Pastor Otabil can't be absolved from collapse of Capital Bank

BY: Maxwell Akalaare Adombila

The controversy surrounding the collapse of the Capital Bank continues to deepen, one year on.

While the inspirational preacher and former Board Chairman of the defunct bank, Pastor Mensa Otabil, says his position was not an executive one and he was, therefore, not involved in the day-to-day management of the bank, three experts in corporate governance and banking say he cannot be absolved from blame in the circumstances leading to the collapse of the bank on August 14, 2017.

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The three — Mr Emmanuel Asiedu-Mante, a retired Deputy Governor of the Bank of Ghana (BoG), Dr Richmond Atuahene, a private consultant on corporate governance in banking, and Mr Justice Awuku-Sao, the Chief Executive Officer of the Institute of Directors (IoD) — said as the Chairman of the Board of Directors, Pastor Otabil was responsible for the leadership of the board, whose mandate was to ensure that the bank functioned effectively and efficiently.

As a result, they concurred in separate interviews that the collapse of the bank should be blamed on the board and its members, irrespective of whether or not they were executive or non-executive directors.

They told the Daily Graphic yesterday that Pastor Otabil’s statement that he was a non-executive director who was “not involved in the day-to-day management and operations of the bank” was unfortunate and a confirmation of the lack of appreciation of the responsibilities of directors in the country.


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“A director, either an executive or non-executive, is a director and the job of a director is to give policy direction to an institution,” Mr Asiedu-Mante, who retired from the BoG in 2006, said.

“At the board meeting, nobody distinguishes an executive director from a non-executive director because data and information are put before the board and you the members are supposed to read and interrogate them, and based on that take a decision to shape the direction of the institution,” he said.

Like Mr Asiedu-Mante, Dr Atuahene and Mr Awuku-Sao relied on the role of directors in the Companies Act 1963, Act 179, to make their point that “everything in a company rises and falls with the directors”.

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“Normally, we say that the fish rots from the head. Every corporate failure is traceable to the board,” Mr Awuku-Sao said.

Reason for silence

The three experts were reacting to a statement issued by Pastor Otabil, the Founder and General Overseer of the International Central Gospel Church (ICGC), yesterday, exactly a year after the withdrawal of the bank’s licence by the central bank for illiquidity and deficiency in capital.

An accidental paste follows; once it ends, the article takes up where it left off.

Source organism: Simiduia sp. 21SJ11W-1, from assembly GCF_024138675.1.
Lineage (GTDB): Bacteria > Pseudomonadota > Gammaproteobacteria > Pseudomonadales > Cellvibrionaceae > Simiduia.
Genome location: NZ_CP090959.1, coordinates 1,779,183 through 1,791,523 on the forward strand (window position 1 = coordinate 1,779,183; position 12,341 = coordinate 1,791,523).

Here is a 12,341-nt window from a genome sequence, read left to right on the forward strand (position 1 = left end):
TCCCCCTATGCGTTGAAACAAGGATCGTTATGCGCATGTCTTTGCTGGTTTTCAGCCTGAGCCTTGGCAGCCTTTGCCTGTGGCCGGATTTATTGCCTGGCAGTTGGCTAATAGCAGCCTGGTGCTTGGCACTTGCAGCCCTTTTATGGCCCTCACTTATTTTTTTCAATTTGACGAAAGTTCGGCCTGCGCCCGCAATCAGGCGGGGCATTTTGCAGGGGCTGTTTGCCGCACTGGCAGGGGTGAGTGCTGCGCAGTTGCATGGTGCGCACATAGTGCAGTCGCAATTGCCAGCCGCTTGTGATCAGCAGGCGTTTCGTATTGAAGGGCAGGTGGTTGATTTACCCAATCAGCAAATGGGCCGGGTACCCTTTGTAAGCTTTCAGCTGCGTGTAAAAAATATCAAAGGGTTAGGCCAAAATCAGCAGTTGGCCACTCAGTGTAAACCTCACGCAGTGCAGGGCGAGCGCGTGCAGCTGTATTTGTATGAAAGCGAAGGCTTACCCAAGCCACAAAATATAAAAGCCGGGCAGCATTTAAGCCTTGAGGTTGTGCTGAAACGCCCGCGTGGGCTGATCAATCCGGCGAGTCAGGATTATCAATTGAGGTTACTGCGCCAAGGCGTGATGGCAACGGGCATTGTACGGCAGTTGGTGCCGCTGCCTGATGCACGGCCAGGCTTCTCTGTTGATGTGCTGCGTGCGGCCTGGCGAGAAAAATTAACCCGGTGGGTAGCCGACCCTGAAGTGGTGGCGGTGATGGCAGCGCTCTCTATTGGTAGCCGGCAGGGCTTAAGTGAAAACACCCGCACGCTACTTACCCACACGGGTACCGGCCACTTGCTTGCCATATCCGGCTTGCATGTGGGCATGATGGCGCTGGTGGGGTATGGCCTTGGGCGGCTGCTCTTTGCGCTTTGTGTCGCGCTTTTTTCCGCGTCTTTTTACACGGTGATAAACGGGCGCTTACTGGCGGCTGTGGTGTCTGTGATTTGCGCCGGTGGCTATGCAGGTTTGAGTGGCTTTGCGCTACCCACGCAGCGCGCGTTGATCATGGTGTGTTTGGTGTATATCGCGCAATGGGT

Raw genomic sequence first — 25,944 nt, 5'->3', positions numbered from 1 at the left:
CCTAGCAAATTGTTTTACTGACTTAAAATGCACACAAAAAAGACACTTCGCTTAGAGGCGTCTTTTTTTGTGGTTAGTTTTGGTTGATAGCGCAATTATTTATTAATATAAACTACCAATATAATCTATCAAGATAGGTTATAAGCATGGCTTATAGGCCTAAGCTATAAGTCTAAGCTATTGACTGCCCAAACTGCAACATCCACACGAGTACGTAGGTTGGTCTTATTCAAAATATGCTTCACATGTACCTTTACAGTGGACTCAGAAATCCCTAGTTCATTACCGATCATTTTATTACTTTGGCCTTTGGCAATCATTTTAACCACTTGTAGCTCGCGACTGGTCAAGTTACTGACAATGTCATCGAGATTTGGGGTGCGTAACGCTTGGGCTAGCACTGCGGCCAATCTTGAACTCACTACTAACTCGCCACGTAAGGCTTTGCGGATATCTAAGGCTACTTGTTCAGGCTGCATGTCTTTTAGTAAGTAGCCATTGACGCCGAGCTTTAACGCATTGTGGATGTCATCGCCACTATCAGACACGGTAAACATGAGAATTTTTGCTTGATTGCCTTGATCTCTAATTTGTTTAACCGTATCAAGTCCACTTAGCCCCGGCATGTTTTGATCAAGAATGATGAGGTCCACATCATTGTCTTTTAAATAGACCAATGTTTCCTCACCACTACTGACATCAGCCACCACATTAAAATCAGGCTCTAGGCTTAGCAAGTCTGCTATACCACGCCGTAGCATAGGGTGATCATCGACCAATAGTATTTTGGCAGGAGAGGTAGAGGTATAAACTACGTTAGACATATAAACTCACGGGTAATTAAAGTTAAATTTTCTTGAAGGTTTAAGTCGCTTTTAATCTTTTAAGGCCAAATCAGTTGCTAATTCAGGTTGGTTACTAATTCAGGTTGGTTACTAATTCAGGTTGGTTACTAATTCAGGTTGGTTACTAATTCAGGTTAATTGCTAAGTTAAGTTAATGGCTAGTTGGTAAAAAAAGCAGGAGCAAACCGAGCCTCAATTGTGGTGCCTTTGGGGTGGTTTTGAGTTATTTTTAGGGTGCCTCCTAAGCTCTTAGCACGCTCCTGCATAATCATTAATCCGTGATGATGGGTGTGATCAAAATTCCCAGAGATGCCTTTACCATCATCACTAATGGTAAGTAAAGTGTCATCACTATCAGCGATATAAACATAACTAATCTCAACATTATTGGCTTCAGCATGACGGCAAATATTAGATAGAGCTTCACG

In his first comment on the matter, Pastor Otabil said his position in the bank “was a non-executive role”.

“I was, therefore, not involved in the day-to-day management and operations of the bank,” he said.

The former board chairman also explained that he had remained silent on the matter, “not as an admission of guilt but out of respect for the due process and ongoing investigations”.

He added that he was cooperating with state institutions investigating what led to the collapse of the bank.

“I have been invited by EOCO and I have submitted myself to its processes and answered all the questions faithfully.

“As a believer in the rule of law, I will continue to cooperate with the mandated institutions of state as they complete their investigations.

“I am confident that, in the process, the national interest and the rights of all parties involved will be protected,” he said in the statement.

Sympathy

Tracing the circumstances leading to his acceptance of the board chairmanship of the bank, Pastor Otabil said he did so in a bid to help strengthen a promising Ghanaian enterprise that had potential but also challenges.

“I was excited about the prospects of a young man from a disadvantaged background who was daring to create opportunities and employment,” he said.

In the course of work, he said, some decisions made turned out well, while others did not turn out as anticipated.

“As far as I can tell, everything was done with the best of intentions and the interest of various stakeholders in mind.

“My foremost concern, as has been the case over the past year, is for the well-being of those who lost their jobs and those who may have been adversely affected in any way as a result of these developments,” he said.

He expressed his sympathy to former employees who lost their jobs, saying: “My heart goes out to them and to their dependants. I continue to pray for God’s guidance and sustenance as they navigate the course of their lives,” he said.